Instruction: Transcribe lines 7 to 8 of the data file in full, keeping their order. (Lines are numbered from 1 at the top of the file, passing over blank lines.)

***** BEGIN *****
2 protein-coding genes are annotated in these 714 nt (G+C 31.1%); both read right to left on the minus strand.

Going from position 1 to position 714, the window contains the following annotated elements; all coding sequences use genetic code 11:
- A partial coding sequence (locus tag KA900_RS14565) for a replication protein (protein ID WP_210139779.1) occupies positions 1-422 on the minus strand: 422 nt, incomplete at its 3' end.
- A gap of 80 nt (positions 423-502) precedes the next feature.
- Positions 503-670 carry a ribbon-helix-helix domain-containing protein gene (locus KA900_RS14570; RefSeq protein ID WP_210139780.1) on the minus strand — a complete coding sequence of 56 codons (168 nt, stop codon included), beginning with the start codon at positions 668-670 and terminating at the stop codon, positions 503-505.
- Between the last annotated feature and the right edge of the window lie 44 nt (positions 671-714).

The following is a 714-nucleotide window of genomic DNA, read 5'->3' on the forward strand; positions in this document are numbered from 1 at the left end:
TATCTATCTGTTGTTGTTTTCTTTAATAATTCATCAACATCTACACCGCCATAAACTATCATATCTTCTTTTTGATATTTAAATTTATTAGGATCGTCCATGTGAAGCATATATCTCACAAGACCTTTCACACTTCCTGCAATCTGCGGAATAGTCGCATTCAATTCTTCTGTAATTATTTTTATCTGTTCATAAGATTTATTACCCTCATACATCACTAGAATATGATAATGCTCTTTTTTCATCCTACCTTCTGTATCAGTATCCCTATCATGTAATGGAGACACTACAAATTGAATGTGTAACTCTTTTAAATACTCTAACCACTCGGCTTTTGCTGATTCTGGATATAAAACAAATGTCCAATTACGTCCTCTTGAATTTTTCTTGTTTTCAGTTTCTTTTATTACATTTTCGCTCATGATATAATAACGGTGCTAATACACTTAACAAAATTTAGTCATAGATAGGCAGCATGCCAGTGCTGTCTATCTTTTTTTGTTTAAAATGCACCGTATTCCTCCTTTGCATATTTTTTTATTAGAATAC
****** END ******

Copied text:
The following is a 714-nucleotide window of genomic DNA, read 5'->3' on the forward strand; positions in this document are numbered from 1 at the left end:
TATCTATCTGTTGTTGTTTTCTTTAATAATTCATCAACATCTACACCGCCATAAACTATCATATCTTCTTTTTGATATTTAAATTTATTAGGATCGTCCATGTGAAGCATATATCTCACAAGACCTTTCACACTTCCTGCAATCTGCGGAATAGTCGCATTCAATTCTTCTGTAATTATTTTTATCTGTTCATAAGATTTATTACCCTCATACATCACTAGAATATGATAATGCTCTTTTTTCATCCTACCTTCTGTATCAGTATCCCTATCATGTAATGGAGACACTACAAATTGAATGTGTAACTCTTTTAAATACTCTAACCACTCGGCTTTTGCTGATTCTGGATATAAAACAAATGTCCAATTACGTCCTCTTGAATTTTTCTTGTTTTCAGTTTCTTTTATTACATTTTCGCTCATGATATAATAACGGTGCTAATACACTTAACAAAATTTAGTCATAGATAGGCAGCATGCCAGTGCTGTCTATCTTTTTTTGTTTAAAATGCACCGTATTCCTCCTTTGCATATTTTTTTATTAGAATAC